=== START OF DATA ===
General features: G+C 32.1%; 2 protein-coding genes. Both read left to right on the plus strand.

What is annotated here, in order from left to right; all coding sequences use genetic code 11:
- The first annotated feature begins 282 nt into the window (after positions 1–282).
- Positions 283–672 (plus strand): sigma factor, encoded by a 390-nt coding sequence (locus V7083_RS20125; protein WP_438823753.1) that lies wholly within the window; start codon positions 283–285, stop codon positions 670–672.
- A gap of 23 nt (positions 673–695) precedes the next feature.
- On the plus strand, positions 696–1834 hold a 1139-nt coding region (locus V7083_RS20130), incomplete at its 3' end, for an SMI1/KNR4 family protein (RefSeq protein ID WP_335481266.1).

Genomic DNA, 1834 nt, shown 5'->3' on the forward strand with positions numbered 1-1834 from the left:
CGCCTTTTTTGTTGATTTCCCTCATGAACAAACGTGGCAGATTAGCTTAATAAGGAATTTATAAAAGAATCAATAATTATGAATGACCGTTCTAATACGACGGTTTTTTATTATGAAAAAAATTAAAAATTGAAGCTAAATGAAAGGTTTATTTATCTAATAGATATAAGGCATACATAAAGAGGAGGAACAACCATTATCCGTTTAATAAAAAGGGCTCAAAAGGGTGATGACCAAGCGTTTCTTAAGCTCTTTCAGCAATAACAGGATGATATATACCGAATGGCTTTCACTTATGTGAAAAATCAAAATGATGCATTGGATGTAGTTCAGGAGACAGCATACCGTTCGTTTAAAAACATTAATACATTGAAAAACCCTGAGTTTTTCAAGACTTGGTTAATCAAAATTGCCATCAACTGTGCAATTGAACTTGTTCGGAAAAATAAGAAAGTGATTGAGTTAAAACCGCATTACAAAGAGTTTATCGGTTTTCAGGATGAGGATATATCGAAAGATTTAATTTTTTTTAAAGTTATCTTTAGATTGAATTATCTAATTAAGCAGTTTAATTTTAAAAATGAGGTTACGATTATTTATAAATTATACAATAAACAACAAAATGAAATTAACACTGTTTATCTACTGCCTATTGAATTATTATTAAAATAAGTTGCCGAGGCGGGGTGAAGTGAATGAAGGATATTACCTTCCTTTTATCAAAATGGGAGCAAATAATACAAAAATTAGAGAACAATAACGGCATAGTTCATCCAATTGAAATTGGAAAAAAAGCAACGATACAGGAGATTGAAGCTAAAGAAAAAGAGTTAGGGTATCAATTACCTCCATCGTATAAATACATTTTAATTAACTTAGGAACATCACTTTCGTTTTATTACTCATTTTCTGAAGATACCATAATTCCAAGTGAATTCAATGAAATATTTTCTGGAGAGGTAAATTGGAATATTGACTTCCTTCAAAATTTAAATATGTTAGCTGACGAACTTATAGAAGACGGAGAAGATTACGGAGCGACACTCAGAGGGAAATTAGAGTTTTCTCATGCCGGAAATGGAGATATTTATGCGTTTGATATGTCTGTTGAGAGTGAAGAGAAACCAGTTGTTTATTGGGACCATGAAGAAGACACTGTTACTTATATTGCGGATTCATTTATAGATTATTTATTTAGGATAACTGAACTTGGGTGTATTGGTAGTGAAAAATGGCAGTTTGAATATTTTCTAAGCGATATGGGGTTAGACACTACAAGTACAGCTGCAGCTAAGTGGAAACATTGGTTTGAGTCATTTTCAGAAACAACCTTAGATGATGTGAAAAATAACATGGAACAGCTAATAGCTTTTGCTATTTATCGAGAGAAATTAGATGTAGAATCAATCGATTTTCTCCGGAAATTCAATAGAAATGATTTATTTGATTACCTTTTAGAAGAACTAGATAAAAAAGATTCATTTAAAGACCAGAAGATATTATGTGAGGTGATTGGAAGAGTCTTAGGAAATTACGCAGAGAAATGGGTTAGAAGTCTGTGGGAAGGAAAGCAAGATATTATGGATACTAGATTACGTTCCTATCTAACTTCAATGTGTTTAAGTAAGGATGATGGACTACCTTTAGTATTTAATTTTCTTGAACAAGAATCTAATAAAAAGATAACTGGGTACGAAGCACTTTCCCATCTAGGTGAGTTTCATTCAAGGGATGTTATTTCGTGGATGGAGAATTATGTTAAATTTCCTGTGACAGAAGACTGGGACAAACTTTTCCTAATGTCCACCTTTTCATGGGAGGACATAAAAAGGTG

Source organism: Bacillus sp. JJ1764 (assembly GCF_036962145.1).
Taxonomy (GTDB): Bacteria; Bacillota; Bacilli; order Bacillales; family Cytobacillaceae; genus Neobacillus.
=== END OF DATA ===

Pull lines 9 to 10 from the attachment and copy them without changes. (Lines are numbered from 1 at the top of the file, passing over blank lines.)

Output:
Source organism: Bacillus sp. JJ1764 (assembly GCF_036962145.1).
Taxonomy (GTDB): Bacteria; Bacillota; Bacilli; order Bacillales; family Cytobacillaceae; genus Neobacillus.